I am fed up with Python GUI toolkits...

Thomas Jollans t at jollybox.de
Wed Jul 20 05:59:56 EDT 2011

On 20/07/11 04:12, sturlamolden wrote:
> 3. Unpythonic memory management: Python references to deleted C++
> objects (PyQt). Manual dialog destruction (wxPython). Parent-child
> ownership might be smart in C++, but in Python we have a garbage
> collector.

I wonder - what do you think of GTK+?
I've only used Qt with C++, and I've always been highly suspicious of wx
(something about the API, or the documentation… I haven't had a look at
it in a long time), but I always found PyGTK quite nice.

> 4. They might look bad (Tkinter, Swing with Jython).

Oh well.

Really, while Swing and Tkinter are particularly bad as they draw their
own widgets (instead of using a native toolkit), if you want your GUI to
look good, you'll need to write a separate GUI for each platform that
follows each platform's UI conventions.

> 5. All projects to write a Python GUI toolkit die before they are
> finished. (General lack of interest, bindings for Qt or wxWidgets
> bloatware are mature, momentum for web development etc.)

Aye, existing GUI toolkits are mature. They work. They do the job.

> 5. No particular GUI thread synchronization is needed  -- Python has a
> GIL.

That's where you're wrong: the GIL is not a feature of Python. It is an
unfortunate implementation detail of current versions of CPython. (and
PyPy, apparently)

> 6. Expose the event loop to Python.

You can tap into the Gtk/GLib event loop. Don't other toolkits allow you
to write your own loop, using some kind of process_events() function to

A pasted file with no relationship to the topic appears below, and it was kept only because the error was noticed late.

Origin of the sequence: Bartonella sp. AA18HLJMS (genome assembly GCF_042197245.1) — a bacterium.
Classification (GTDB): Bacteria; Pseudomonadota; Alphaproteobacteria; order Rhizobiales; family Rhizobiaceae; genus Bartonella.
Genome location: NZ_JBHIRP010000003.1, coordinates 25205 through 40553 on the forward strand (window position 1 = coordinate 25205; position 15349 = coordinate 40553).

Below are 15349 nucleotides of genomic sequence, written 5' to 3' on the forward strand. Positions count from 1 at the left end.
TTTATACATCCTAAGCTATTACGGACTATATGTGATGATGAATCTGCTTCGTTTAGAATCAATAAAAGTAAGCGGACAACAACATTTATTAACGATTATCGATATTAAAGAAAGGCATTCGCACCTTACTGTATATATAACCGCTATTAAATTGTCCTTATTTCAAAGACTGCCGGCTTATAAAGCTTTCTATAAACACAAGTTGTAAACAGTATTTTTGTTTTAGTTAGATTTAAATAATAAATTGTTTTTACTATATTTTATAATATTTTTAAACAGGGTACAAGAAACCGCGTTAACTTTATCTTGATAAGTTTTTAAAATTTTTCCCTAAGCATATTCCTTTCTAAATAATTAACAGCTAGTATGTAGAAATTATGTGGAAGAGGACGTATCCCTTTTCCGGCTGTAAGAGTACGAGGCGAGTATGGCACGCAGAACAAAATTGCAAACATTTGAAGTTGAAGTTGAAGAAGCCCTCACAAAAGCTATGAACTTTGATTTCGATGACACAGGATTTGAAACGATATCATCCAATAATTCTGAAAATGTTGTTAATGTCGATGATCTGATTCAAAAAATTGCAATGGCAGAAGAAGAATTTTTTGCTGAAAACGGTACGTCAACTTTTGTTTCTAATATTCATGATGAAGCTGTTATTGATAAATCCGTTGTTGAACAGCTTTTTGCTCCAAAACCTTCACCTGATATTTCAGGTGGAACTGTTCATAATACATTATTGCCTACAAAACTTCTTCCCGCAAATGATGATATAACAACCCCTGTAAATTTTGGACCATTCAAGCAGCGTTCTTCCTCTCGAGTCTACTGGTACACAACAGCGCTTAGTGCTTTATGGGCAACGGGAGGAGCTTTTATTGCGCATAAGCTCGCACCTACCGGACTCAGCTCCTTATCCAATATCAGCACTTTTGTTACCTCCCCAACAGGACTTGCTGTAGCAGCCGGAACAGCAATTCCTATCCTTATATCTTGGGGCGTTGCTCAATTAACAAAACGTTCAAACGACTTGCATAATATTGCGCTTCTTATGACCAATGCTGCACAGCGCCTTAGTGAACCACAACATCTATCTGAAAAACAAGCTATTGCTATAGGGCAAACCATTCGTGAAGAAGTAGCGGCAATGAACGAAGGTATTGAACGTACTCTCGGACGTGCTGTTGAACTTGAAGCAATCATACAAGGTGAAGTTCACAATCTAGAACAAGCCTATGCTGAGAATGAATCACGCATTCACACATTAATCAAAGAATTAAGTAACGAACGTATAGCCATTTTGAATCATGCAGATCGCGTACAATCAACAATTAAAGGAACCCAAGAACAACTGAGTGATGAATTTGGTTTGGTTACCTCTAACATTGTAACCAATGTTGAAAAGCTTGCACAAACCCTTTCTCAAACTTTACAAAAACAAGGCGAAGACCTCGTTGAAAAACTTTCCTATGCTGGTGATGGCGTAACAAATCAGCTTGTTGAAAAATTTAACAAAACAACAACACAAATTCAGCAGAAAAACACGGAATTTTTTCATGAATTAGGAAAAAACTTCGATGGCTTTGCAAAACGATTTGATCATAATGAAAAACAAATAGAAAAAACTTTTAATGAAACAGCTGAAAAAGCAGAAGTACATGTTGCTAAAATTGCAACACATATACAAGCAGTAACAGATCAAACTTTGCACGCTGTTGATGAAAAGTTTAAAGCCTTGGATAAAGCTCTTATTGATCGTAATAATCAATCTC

take care of the GUI?

> 7. Preferably BSD-style license, not even LGPL.


> 8. Written for Python in Python -- not bindings for a C++ or tcl
> toolkit.

HOLD ON a second:

> 4. They might look bad (Tkinter, Swing with Jython).

> [...] , if based on "native" widgets:

What do you propose? We know what happens when you write a fresh GUI
toolkit: Swing and Tkinter show us.
The only reasonable option to create a toolkit that actually looks good
is to base it on the "usual" GUI libraries.

> The Eclipse SWT library does some of this for Java does some of this,
> though it also has flaws (e.g. manual memory management). A Python GUI
> toolkit could be partially based on the SWT code.

Okay, I haven't used SWT yet: manual memory management? Java is GC!

It is perfectly reasonable to be required to manually call some sort of
destroy() method to tell the toolkit what you no longer want the user to
see: firstly, you have the display a reference to your window, in a
manner of speaking, by showing it. Secondly, in a GC environment like a
JVM or the CLI, it could take a moment. Was that what you meant?

> Is it worth the hassle to start a new GUI toolkit project?


> Or should modern deskop apps be written with something completely
> different, such as HTML5?

Don't be silly. Even using a crappy windowing toolkit is a lot simpler
than doing the HTML/JavaScript/HTTP/etc dance.

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